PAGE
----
The Oxford Introductions to U.S. Law: Contracts

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Overview

Written by a leading expert in the field, The Oxford Introductions to U.S. Law: Contracts provides students with ready access to the basic doctrines of contract law, the story behind their evolution, and the rationales for their continued existence. An engaging book that allows students to grasp the "big picture" of contract law, it is organized around the principle that lies at the heart of contracts: consent. Beginning with the premise of "consent," the book provides a cohesive framework in which to understand the various aspects of contract law.

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Product Details

  • ISBN-13: 9780199740185
  • Publisher: Oxford University Press, USA
  • Publication date: 4/21/2010
  • Series: Oxford Introductions to U.S. Law Series
  • Edition description: New Edition
  • Pages: 284
  • Sales rank: 946,250
  • Product dimensions: 5.50 (w) x 8.10 (h) x 0.70 (d)

Meet the Author

Randy E. Barnett is the Carmack Waterhouse Professor of Legal Theory at Georgetown University Law Center. He has taught courses on contracts, constitutional law, torts, and cyber law, among other subjects at many prestigious schools, including Harvard and the University of Chicago. Professor Barnett is an expert in the field of contract law and has written many books and articles, including major contract publications for Aspen and Princeton University Press.

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Table of Contents

Introduction xiii

Chapter 1 A Short History of Contract Law 1

1.1 The Common Law Writ System 1

1.2 The Writs of Debt, Detinue, and Covenant 2

1.3 The Rise of Assumpsit 4

1.4 The Doctrinal Implications of this Story 6

1.5 Law and Equity 7

Chapter 2 The Enforcement of Contracts 11

2.1 Why Read about Contract Remedies Before Contract Formation? 11

2.2 Money Damages: The Presumptive Form of Remedy for Breach of Contract 12

2.3 Money Damages 13

2.3.1 Measures of Money Damages 13

2.3.2 The Expectation Measure of Contract Damages 14

2.3.3 Why Favor the Expectation Measure? 17

2.3.4 The Concept of Efficient Breach 22

2.3.5 How to Compute the Expectation Measure 23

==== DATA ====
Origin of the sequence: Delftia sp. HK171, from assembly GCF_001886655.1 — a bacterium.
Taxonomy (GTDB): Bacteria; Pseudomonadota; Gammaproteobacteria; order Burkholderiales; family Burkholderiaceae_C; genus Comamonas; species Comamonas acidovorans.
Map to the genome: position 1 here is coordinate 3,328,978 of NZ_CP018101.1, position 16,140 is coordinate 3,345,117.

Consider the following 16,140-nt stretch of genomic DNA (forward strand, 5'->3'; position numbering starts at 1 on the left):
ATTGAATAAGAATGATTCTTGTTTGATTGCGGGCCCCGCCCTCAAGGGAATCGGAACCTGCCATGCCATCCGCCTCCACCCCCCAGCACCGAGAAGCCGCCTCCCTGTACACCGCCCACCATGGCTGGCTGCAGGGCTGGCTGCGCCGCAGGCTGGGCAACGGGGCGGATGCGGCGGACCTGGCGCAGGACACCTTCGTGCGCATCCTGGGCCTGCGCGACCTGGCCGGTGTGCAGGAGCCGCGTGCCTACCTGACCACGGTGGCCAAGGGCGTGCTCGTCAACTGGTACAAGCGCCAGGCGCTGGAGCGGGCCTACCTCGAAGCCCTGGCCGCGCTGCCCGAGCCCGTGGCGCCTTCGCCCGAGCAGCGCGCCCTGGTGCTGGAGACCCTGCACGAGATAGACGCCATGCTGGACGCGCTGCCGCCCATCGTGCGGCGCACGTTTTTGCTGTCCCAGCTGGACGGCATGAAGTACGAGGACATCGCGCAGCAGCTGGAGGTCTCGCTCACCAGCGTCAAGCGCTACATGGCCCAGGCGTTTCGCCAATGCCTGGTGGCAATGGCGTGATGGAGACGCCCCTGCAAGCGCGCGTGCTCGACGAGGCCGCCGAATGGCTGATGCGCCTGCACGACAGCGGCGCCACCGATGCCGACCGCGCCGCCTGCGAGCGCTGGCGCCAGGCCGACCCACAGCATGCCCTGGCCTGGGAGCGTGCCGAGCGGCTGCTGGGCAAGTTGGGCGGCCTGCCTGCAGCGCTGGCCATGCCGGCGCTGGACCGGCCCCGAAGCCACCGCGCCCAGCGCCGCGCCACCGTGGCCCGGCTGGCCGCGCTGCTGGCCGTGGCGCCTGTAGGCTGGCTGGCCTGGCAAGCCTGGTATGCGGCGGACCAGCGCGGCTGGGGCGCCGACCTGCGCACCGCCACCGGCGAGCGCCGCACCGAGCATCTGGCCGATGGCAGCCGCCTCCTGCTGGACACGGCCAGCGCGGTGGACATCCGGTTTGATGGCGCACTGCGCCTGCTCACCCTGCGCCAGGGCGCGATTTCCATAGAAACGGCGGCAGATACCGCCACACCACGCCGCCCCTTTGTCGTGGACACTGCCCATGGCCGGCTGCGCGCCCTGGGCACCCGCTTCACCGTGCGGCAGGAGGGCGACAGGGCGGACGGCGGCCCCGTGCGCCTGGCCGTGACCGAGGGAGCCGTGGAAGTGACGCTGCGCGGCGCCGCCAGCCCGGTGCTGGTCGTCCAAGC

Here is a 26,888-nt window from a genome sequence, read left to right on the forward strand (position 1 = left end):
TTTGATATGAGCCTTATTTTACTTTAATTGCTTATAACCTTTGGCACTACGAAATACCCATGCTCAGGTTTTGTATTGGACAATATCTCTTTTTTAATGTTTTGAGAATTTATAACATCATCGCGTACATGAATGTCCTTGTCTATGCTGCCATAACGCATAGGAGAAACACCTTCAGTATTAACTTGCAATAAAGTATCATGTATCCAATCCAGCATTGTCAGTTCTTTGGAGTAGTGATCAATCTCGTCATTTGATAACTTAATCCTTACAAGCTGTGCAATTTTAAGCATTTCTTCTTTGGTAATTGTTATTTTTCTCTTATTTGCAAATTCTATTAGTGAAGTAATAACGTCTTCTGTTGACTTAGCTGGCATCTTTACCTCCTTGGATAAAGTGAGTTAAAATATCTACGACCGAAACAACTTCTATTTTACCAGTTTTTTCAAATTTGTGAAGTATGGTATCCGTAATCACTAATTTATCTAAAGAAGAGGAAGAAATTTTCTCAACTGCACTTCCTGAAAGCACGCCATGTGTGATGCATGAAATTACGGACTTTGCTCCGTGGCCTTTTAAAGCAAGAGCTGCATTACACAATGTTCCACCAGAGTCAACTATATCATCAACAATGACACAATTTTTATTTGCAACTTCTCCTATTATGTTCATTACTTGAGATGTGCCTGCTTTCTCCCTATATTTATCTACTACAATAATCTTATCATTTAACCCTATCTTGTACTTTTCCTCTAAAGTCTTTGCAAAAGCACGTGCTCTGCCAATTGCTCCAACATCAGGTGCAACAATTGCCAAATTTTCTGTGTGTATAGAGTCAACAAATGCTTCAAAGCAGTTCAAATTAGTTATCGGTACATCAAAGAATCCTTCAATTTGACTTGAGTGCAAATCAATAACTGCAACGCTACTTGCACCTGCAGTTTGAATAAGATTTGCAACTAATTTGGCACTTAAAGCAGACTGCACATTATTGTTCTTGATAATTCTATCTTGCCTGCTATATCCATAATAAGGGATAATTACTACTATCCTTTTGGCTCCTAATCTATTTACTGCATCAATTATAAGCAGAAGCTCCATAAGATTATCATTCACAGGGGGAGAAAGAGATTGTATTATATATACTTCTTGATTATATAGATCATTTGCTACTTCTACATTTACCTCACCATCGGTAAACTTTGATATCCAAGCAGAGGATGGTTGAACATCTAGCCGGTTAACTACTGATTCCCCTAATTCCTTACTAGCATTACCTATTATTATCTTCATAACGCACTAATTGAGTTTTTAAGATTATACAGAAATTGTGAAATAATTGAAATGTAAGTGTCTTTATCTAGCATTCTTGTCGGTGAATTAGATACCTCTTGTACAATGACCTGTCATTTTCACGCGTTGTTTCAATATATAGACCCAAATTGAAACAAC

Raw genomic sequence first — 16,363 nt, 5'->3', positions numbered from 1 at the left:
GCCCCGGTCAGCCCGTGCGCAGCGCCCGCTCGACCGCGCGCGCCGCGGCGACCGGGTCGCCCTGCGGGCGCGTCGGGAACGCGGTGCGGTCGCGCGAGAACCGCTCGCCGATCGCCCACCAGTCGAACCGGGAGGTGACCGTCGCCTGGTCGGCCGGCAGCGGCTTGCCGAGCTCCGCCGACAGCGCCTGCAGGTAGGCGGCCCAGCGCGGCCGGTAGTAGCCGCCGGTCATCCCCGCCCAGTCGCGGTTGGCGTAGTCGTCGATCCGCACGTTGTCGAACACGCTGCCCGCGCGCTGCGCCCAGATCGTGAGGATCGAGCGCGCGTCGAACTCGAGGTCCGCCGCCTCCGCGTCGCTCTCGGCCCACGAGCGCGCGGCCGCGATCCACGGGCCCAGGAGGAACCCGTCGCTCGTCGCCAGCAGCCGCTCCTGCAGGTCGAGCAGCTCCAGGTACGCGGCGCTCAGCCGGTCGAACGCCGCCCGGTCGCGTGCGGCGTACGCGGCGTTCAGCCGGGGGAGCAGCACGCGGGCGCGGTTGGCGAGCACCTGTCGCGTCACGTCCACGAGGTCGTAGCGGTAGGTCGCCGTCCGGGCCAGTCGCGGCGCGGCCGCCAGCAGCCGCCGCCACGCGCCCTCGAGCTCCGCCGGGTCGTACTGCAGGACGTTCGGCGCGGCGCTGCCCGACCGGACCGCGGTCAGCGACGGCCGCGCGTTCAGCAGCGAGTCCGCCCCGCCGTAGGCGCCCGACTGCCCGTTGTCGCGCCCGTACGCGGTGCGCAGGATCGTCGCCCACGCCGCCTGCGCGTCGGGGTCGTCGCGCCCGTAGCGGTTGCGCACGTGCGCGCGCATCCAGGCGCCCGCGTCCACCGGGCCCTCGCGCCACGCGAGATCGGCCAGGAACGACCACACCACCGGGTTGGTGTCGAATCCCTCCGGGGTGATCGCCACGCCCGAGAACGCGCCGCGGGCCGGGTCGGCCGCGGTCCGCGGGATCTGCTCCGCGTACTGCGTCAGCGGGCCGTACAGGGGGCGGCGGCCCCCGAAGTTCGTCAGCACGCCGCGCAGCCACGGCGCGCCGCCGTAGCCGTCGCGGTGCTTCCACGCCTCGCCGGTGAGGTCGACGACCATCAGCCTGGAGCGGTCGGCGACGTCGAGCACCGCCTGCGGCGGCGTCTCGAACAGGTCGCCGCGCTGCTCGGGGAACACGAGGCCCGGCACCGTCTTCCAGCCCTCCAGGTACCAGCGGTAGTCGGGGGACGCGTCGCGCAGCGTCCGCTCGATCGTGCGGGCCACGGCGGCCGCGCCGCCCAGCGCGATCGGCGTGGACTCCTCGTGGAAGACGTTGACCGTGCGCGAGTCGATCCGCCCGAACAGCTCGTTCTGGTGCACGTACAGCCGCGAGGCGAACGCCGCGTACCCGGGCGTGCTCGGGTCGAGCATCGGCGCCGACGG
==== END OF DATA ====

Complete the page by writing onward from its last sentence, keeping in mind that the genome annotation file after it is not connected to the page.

2.3.6 Subjective Cost and Money Damages 26

2.3.7 Measuring Damages by Cost of Completion or Diminution in Value 31

2.4 Three Limitations on Contract Damages 37

2.4.1 Remoteness or Foreseeability of Harm 38

2.4.2 Certainty of Harm 48

2.4.3 Avoidability of Loss 53

2.5 Specific Performance 58

2.5.1 Contracts for Land 58

2.5.2 Contracts for Goods 59

2.5.3 Contracts for Personal Services 62

Chapter 3 Mutual Assent 67

3.1 The Objective Theory of Assent 68

3.2 Reaching an Agreement 75

3.2.1 Offers versus Preliminary Negotiations 75

3.2.2 Offers versus Jests 78

3.2.3 Bilateral versus Unilateral Contracts 79

3.3 Interpreting the Agreement 84

3.3.1 Resolving Ambiguity 86

3.3.2 Resolving Vagueness 92

3.3.3 The Hierarchy of Evidence of Meaning 93

3.4 Filling Genuine Gaps in the Agreement 95

3.4.1 Agreements with Open Terms 96

3.4.2 Illusory Promises 101

3.5 Form Contracts 103

3.5.1 Form Contracts and the Modern Objective Approach 104

3.5.2 Todd Rakoff's Defense and Critique of Form Contracts 105

3.5.3 The Consensual Basis for Enforcing Form Contracts 112

3.5.4 Limits on Enforcing Form Contracts 114

3.5.5 UCC Section 2-207 and the Battle of the Forms 122

Chapter 4 Enforceability 127

4.1 The Social Function of Consent 128

4.1.1 Using Resources: The First-Order Problem of Knowledge 128

4.1.2 Two Problems of Interest 140

4.1.3 Protecting Reliance: From Subjective to Objective Consent 144

4.2 The Doctrine of Consideration 147

4.2.1 The Origins of the Doctrine of Consideration 148

4.2.2 The Bargain Theory of Consideration 150

4.2.3 Distinguishing Bargained-For Exchanges from Conditioned Gifts 156

4.2.4 Preexisting Duties 158

4.3 The Use of Formalities 161

4.4 The Doctrine of Promissory Estoppel 166

4.4.1 Section 90 of the First and Second Restatements 166

4.4.2 Grant Gilmore and the Death (and Rebirth) of Contract 168

4.4.3 Promissory Estoppel as Contract: Consent to be Legally Bound 174

4.4.4 Promissory Estoppel as Tort: Promissory Misrepresentation 181

4.4.5 An Alternative to Section 90 186

Chapter 5 Performance and Breach 189

5.1 The Duty of Good Faith Performance 190

5.1.1 The Concept of the Duty of Good Faith Performance 190

5.1.2 The Summers-Burton Debate 191

5.1.3 Recapturing Forgone Opportunities 194

5.2 Anticipatory Repudiation and Material Breach 199

Chapter 6 Defenses to Contractual Obligation 209

6.1 Rebutting the Prima Facie Case of Contract 209

6.2 Lack of Contractual Capacity 213

6.2.1 Deficiencies in Adult Contractual Capacity 213

6.2.2 Infancy 216

6.3 Obtaining Consent by Improper Means 218

6.3.1 Why Are Some Means of Obtaining Consent Improper? 218

6.3.2 Misrepresentation 220

6.3.3 Economic Duress 225

6.3.4 Undue Influence 228

6.3.5 Unconscionability 230

6.4 The Failure of a Basic Assumption 233

6.4.1 Tacit Assumptions and the Scope of Consent 233

6.4.2 Unilateral Mistake and Misrepresentation 238

Index 249

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